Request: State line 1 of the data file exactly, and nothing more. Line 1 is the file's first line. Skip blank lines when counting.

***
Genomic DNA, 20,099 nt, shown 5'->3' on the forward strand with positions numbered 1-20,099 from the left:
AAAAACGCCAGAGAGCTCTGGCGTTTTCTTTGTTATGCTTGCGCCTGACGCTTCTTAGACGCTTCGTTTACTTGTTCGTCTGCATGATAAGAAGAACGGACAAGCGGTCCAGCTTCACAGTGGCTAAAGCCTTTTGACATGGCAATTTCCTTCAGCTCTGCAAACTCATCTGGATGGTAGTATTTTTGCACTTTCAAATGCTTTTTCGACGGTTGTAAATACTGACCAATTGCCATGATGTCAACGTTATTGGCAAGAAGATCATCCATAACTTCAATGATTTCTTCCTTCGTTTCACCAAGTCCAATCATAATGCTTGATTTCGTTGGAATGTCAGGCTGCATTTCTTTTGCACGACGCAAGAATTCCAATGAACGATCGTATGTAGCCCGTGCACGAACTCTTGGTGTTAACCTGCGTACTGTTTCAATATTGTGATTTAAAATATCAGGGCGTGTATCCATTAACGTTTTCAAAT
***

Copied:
Genomic DNA, 20,099 nt, shown 5'->3' on the forward strand with positions numbered 1-20,099 from the left: